2. Find the greatest square number in the first or left-hand period, placing the root of it at the right hand of the given number (after the manner of a quotient in division), for the first figure of the root, and the square number under the period, subtracting it therefrom; and to the remainder bring down the next period for a dividend, always, however, omitting the right-hand figure of this dividend in dividing.

3. Place the double of the root already found on the left hand of the dividend for a divisor.

4. Find how often the divisor is contained in the dividend (omitting the right-hand figure), placing the answer in the root for the second figure of it, and likewise on the right hand of the divisor.* Multiply the divisor with the figure last annexed by the figure last placed in the root, and subtract the product from the dividend. To the remainder join the next period for a new dividend.

5. Double the figures already found in the root for a new divisor (or bring down the last divisor for a new one, doubling the right-hand figure of it), and from these find the next figure in the root as last directed, and continue the operation in the same manner, till you have brought down all the periods.

Note 1.- If, when the given power is pointed off as the case requires, the left-hand period should be deficient, it must nevertheless stand as the first period.

Note 2. — If there be decimals in the given number, it must be pointed both ways from the place of units. If, when there are integers, the first period in the decimals be deficient, it may be completed by annexing so many ciphers as the power requires. And the root must be made to consist of so many whole numbers and decimals as there are periods belonging to each ; and when the periods belonging to the given numbers are exhausted, the operation may be continued at pleasure by annexing ciphers.

* One or two units are generally to be allowed on account of other deficiencies in enlarging the square.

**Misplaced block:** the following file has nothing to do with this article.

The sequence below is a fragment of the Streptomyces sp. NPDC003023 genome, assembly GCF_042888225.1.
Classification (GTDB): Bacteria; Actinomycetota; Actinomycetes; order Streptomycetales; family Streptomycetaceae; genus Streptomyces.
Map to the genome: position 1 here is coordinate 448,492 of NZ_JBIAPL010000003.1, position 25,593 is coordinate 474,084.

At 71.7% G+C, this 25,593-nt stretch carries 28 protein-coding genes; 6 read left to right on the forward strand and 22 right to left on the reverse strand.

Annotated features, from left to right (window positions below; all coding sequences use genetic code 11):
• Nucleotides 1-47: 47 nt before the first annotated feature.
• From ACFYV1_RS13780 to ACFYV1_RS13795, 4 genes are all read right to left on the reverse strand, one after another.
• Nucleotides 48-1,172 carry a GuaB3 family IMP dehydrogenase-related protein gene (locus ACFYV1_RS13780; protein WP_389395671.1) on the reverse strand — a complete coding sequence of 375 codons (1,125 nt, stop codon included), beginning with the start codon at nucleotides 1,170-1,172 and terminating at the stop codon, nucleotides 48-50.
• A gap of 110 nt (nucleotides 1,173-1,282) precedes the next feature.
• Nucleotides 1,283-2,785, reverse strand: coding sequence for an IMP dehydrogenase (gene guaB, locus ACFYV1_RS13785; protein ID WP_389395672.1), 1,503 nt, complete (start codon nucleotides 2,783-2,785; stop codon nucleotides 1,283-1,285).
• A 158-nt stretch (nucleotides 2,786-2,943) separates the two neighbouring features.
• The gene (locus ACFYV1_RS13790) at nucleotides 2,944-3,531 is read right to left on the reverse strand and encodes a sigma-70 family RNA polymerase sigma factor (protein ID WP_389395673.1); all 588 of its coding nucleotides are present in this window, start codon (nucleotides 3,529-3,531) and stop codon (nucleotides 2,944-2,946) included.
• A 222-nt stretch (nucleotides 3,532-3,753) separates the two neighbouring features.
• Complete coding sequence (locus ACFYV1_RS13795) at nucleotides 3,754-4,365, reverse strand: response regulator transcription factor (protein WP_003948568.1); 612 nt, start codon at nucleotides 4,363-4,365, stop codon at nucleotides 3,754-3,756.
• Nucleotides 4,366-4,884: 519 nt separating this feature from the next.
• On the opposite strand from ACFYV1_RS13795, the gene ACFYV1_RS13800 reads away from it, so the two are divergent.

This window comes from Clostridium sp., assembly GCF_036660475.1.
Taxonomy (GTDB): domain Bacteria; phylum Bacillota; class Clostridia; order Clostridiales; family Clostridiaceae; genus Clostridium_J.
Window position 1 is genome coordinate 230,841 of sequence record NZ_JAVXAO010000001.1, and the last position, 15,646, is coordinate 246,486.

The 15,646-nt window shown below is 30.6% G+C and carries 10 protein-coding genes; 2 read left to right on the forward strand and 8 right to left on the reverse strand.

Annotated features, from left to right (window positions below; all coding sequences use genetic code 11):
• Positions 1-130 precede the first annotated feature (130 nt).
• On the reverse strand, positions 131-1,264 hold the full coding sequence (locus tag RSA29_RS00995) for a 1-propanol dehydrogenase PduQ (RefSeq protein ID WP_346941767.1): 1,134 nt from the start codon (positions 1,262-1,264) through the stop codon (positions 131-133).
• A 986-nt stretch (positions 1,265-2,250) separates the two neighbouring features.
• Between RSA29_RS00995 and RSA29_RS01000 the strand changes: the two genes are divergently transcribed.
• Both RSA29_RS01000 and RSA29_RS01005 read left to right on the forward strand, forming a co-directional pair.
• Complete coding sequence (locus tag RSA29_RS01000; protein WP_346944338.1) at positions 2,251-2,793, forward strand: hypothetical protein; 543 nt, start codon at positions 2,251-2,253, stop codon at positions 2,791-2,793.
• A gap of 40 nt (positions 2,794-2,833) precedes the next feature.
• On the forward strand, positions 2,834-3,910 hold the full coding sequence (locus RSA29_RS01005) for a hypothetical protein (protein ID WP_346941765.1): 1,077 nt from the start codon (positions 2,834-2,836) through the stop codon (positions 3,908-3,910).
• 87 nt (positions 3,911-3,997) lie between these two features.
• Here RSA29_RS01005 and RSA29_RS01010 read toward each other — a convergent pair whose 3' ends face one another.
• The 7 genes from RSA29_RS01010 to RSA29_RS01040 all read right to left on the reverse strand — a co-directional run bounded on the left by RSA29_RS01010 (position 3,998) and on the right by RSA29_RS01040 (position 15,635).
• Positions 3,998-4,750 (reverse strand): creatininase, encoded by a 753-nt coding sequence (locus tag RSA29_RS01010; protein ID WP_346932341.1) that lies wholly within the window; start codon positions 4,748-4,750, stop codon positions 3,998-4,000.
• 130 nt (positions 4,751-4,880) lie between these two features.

3. What is the square root of 278784 ?

278784(528 Answer.

25

102)287

204 1048)8384

8384 4. What is the square root of 776161 ? Ans. 881. 5. What is the square root of 998001 ? Ans. 999. 6. What is the square root of 10342656 ? Ans. 3216. 7. What is the square root of 9645192360241 ?

Ans. 3105671. 8. Extract the square root of 234.09.

Ans. 15.3. 9. Extract the square root of .000729. Ans. .027. 10. Required the square root of 17.3056. Ans. 4.16. 11. Required the square root of 373. Ans. 19.3132079+. 12. Required the square root of 8.93. Ans. 2.98831055+. 13. What is the square root of 1.96 ?

Ans. 1.4. 14. Extract the square root of 3.15. Ans. 1.77482393+. 15. What is the square root of 572199960721 ?

Ans. 756439. If it be required to extract the square root of a vulgar fraction, reduce the fraction to its lowest terms; then extract the square root of the numerator for a new numerator, and of the denominator for a new denominator; or reduce the vulgar fraction to a decimal, and extract its root. 16. What is the square root of 13417 ?

Ans. 1 17. What is the square root of 383?

Ans. Tai 18. What is the square root of 421 ?

Ans. 64. 19. What is the square root of 525 ?

Ans. 71. 20. What is the square root of 9516?

Ans. 93. 21. What is the square root of 363751 ? Ans. 1919. 22. Extract the square root of 6. Ans. 2.52987. 23. Extract the square root of 89. Ans. 2.9519+. 24. Required the square root of 2. Ans. 1.41421+.

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APPLICATION OF THE SQUARE ROOT.

DEFINITIONS. 1. A circle is a figure bounded by a line equally distant from a point called the centre.

2. A triangle is a figure of three sides. 3. An equilateral triangle is that whose three sides are equal.

4. An isosceles triangle is that which has two sides equal, and a perpendicular from the angle where the equal sides meet bisects the base.

5. A right-angled triangle is a figure of three sides and three angles, one of which is a right angle. See figure 1.

Fig. 1.

The longest side is called the hypothenuse, the horizontal side the base, and the other side is called the perpendicular.

Hypothenuse.

Perpendicular.

Base.
The following propositions are demonstrably true.
In a right-angled tri-

Fig. 2.
angle, the square of the
longest side is equal to
the sum of the squares
of the other two sides.

In all similar triangles, that is, in all triangles whose correspond. ing angles are equal, the sides about the equal angles are in direct proportion to each other ; that is, as the longest side of one triangle is to the longest side of the other, so is either of the other sides of the former triangle to the corresponding side of the latter. Let A BC and DEF be

Fig. 3.

Fig. 4. two similar triangles, and let A B be 6 feet, B C, 8 feet, and A C, 10 feet. Again, let D E be 12 feet, E F, 16 feet, and D F will 2016 be 20 feet. That is, BC

10/ 8 will be to E F as A B to DE. Then 8 feet : 16

E ALB